Balenciaga is a label that can generate strong opinions. On the one hand, you have the “master,’’ as his contemporaries called Cristóbal Balenciaga at the height of the haute couture years, the 50s and 60s. On the other hand, today Demna Gvasalia is at the helm of the storied house, upending fashion as we have known it. “I don’t think elegance is relevant,” he told the Guardian before his Balenciaga show in March.

Cristóbal Balenciaga (1895-1972) in 1927. Photo by Boris Lipnitzki

Balenciaga designed, among other garments, the baby doll, sack and envelope dresses, and was known for his sculptural designs and experimentation with fabrics. Gvasalia, who burst onto the scene in 2014 with his Vetements line, is known for trophy DHL hoodies and recreating the Ikea Frakta blue bag for Balenciaga.

Balenciaga: Master of Couture, the new show at the McCord Museum, may shed just a bit of light onto the trajectory from Balenciaga then to Balenciaga now. The exhibition, organized by the Victoria and Albert Museum, showcases about 80 garments, plus hats and accessories, alongside sketches, photos, timelines and X-rays.

The master’s legacy is represented by garments from a who’s who of designers – Comme des Garçons, Yves Saint Laurent, Simone Rocha, Issey Miyake, Iris van Herpen, and, of course, Balenciaga alumnus Nicolas Ghesquière, as well as Gvasalia.

Oriole Cullen, curator of fashion and textiles at the V&A, called Gvasalia an “interesting and controversial” choice to head the brand.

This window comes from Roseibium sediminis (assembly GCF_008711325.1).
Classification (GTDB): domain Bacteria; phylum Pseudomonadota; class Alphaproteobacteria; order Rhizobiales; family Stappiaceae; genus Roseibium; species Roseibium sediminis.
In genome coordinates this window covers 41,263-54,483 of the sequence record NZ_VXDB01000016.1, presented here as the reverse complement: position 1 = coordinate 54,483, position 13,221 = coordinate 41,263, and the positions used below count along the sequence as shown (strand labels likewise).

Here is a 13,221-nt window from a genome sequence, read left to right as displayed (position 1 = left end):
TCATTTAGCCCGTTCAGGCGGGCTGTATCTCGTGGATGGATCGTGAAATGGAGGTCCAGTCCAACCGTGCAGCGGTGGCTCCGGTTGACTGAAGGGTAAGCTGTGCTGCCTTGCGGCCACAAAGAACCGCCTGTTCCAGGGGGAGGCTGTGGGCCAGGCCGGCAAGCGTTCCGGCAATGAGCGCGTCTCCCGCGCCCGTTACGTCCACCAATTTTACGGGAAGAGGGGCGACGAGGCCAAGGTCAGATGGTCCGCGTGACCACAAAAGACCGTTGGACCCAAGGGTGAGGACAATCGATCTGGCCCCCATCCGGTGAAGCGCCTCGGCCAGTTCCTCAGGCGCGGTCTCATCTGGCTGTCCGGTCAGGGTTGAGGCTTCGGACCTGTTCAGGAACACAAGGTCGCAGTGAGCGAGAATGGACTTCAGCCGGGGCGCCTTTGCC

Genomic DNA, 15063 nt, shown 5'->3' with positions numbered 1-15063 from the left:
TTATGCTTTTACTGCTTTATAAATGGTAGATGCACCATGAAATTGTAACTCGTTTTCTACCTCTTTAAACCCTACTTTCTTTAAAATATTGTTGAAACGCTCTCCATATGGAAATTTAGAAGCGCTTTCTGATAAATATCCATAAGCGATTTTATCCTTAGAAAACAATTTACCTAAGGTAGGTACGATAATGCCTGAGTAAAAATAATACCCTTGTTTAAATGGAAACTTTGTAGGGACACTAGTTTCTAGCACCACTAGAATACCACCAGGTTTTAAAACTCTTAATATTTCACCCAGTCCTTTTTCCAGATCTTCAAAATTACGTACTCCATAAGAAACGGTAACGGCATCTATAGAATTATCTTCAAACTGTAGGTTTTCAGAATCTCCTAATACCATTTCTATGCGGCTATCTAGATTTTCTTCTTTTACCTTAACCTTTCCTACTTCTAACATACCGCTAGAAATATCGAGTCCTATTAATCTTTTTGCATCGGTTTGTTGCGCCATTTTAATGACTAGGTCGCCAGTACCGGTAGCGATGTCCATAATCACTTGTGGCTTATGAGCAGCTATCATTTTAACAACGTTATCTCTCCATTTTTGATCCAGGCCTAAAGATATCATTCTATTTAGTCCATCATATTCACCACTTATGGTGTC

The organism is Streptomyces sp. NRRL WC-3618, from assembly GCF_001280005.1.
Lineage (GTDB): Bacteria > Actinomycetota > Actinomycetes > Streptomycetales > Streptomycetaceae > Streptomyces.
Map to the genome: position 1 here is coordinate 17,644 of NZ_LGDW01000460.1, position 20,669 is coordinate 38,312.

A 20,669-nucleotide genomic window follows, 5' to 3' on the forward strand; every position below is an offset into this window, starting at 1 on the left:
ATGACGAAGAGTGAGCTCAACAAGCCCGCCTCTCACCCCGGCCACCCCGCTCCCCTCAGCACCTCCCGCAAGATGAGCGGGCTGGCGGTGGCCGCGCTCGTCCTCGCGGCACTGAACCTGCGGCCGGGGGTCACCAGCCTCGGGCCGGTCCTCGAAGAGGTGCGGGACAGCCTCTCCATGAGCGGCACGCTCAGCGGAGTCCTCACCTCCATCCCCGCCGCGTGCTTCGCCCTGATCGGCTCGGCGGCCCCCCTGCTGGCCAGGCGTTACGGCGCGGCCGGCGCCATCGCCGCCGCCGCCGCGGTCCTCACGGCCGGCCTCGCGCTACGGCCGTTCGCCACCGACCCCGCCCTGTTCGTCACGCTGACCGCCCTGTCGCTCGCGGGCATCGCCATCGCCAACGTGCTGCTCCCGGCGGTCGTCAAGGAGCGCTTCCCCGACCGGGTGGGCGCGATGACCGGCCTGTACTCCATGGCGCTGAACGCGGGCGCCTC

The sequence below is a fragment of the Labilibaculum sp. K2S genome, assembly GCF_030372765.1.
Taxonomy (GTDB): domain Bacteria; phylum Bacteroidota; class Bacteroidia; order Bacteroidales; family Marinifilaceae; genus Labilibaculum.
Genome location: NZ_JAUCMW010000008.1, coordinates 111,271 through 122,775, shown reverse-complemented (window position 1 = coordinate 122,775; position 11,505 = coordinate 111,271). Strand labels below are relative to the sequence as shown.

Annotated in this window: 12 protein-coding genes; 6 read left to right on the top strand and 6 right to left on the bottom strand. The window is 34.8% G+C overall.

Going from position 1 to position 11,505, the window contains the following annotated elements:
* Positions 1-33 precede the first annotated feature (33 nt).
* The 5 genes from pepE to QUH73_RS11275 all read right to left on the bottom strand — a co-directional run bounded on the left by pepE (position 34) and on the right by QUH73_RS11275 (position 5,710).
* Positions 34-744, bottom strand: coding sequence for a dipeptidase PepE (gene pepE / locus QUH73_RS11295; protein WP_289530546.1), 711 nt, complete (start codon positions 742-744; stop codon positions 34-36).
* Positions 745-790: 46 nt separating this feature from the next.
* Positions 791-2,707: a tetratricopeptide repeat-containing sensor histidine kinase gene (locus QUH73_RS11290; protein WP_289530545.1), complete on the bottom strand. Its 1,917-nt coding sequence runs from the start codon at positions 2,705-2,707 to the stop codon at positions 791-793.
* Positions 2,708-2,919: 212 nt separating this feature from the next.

“It was a clever appointment for the company,’’ she said. “Ghesquière was seen as someone pushing fashion, and Demna, love him or hate him – he is definitely someone who is pushing fashion. He is one of the people at the moment that everyone is looking to.”

So in terms of seeing Balenciaga as a cutting-edge fashion house, I think he is a good fit, Cullen said.

She pointed to how everybody hated Balenciaga’s sack dress in the 1950s.

“Potentially, people might have the same reaction to some of Demna’s suggestions,’’ she said.

“But it is a different world now. It’s not the world of haute couture,” she said.

Cynthia Cooper, curator of costume and textiles at the McCord, points to five key pieces in the exhibition.

© David Sims / Trunk Archive

  • Nicolas Ghesquière’s cape dress of 2006 for the way it mines the archive for something fresh. Pictured here David Sims’ image of Gisele Bundchen for Vogue.

Balenciaga Fall Winter 2016/Catwalking

  • Demna Gvasalia’s strong statement for today in a suit with padded hips, 2016. The suit is shown with an original Balenciaga suit and photo by Richard Avedon. The model Elise Daniels is shown in the Marais with street performers.

© The Richard Avedon Foundation

© Victoria and Albert Museum, London

  • The baby doll dress of 1958. The flared silhouette and sheer fabric launched a trend.

Cristóbal Balenciaga, Paris, 1966. Gift of Jeanine C. Beaubien, McCord Museum.

  • An ostrich feathered dress worn by actress Jeanine Beaubien in 1966 or 67. The extravagant gown is from the McCord collection, and was bought by Holt Renfrew. “It’s so daring, actually,’’ Cooper said. If worn without a slip, one would look nude.

  • The envelope dress of 1967 for its sculptural and fabric experimentation.

Alberta Tiburzi in Balenciaga’s creation called Quatre Cornes. Photo by Hiro 1967